Alaska, 1920: a brutal place to homestead, and especially tough for recent arrivals Jack and Mabel. Childless, they are drifting apart–he breaking under the weight of the work of the farm; she crumbling from loneliness and despair. In a moment of levity during the season’s first snowfall, they build a child out of snow. The next morning the snow child is gone–but they glimpse a young, blonde-haired girl running through the trees.
Rating: ♥ ♥ ♥ ♥ ♥
The Snow Child, a retelling of the traditional Russian folktale, grabbed me from the first page with its plot. In the 1920’s Alaska, homesteaders Jack and Mabel are facing disaster. They’re running out of money and food, haven’t had success starting up their farm, and now winter is setting in. Never being able to have children has been a huge disappointment to them and puts strain on their marriage. They are considering the possibility of giving up and going back East when one night they start to make a little snowman out side. While building, the snowman begins to look a little more like a child. The next morning, the snow child is gone! Leading away from where it lay was a path of tiny child-like footprints. Later, they see a little girl, with white-blond hair and icy eyes, near their cabin. And then things begin to happen.
Over the course of the first winter, Jack and Mabel begin to have a relationship with the child, and in the six years that follow, they build a strange kind of family around her. Every year, Faina appears with the first snow and every spring, she disappears as suddenly as she came. There is something strange and eerie about her ability to talk to animals, to manipulate the weather, to lead Jack and Mabel to the things they need when they most need them. Is she real? Or is she a figment of their imagination, thought up by two lonely people suffering from the long isolation and darkness of the Alaskan winter?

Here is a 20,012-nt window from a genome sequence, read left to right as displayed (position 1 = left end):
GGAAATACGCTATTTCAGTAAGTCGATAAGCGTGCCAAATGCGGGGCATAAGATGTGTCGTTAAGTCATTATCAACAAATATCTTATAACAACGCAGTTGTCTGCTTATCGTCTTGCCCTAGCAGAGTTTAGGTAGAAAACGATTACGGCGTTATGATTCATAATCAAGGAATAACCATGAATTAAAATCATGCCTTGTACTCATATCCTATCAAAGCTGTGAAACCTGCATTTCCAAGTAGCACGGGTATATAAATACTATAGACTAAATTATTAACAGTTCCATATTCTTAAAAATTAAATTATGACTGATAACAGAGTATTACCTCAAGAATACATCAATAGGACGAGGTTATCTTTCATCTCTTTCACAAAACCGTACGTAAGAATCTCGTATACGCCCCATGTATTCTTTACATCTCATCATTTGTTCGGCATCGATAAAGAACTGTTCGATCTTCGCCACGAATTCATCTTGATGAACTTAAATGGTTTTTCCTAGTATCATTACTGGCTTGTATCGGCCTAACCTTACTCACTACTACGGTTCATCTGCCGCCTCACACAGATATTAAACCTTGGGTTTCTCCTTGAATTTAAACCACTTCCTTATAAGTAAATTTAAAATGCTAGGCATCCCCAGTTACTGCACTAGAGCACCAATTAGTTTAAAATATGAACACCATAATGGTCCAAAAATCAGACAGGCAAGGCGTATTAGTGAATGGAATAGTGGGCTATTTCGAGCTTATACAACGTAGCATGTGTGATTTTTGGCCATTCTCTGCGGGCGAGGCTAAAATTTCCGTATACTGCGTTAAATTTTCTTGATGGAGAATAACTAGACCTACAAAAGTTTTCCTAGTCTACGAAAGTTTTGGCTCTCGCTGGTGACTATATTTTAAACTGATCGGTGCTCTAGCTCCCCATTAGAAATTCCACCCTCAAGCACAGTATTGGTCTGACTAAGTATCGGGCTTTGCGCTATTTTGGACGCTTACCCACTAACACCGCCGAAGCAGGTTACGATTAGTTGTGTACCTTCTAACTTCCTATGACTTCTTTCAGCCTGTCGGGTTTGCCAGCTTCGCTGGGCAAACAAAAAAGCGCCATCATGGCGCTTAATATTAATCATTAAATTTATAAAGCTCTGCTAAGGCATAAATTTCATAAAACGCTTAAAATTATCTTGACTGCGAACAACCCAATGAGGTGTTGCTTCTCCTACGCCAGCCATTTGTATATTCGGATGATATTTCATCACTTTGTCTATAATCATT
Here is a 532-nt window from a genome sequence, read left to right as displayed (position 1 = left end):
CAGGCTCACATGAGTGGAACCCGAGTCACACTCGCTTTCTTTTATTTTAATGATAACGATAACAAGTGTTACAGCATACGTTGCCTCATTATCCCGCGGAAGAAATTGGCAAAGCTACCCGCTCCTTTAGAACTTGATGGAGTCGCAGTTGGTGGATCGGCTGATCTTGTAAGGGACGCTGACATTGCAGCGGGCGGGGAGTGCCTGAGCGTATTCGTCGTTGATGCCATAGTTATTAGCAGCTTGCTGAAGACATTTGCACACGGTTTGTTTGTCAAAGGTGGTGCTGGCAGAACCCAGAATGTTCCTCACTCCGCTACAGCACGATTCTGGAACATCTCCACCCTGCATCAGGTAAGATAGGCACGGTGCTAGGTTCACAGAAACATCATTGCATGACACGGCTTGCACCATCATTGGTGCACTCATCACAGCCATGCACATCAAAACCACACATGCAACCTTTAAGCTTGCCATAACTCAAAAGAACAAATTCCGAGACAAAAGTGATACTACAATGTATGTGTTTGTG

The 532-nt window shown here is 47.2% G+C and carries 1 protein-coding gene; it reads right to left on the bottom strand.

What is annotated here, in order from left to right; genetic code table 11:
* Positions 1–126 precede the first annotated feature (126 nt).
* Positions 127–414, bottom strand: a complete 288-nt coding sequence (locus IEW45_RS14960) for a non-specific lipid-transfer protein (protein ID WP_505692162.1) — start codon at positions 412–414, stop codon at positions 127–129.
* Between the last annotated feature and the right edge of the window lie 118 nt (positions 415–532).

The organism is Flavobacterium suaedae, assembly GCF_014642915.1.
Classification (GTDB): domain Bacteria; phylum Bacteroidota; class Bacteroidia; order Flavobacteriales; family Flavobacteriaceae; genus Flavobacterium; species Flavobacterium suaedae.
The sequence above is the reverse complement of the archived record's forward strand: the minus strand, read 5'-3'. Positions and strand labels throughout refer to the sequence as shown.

The harshness of the landscape, the ugly reality of life in the Alaskan wilderness is what pushes this fairy tale out of the realm of childhood and makes it a story for adults. The setting isn’t a sparkling winter landscape. The white snow is a backdrop for bloody doings, and when it melts, can uncover terrible things. Likewise, Faina isn’t a traditional snow princess–she is a wild, unpredictable child, who carries a knife under her skirt, who traps and kills for food, who encounters a swan and strangles it to death. In this way, the story leads back to the old, folktales of the Brothers Grimm, in which the magic is even more enthralling and persuasive because of the danger surrounding it.
Though I was drawn in right away, it took me a while to realize how good this book truly is. Is Faina (as Jack believes), a feral child, separated from her family, or is she a magical creature, as Mabel believes her to be? The question is never fully settled.
Happily ever after doesn’t necessarily apply in this novel, but there is a feeling that whatever happiness does come has been well earned. Just as there are two possible explanations for Faina’s existence, there are two possible explanations for the ending to this story. As Mabel’s sister writes in a letter from another life: “We are allowed to do that, are we not, Mabel? To invent our own endings, to choose joy over sorrow?” In Ivey’s book, the reader is not only allowed but forced to decide. It usually makes me mad when authors ask their readers to do this, but in The Snow Child, it creates endless possibilities that keep swirling around in my mind!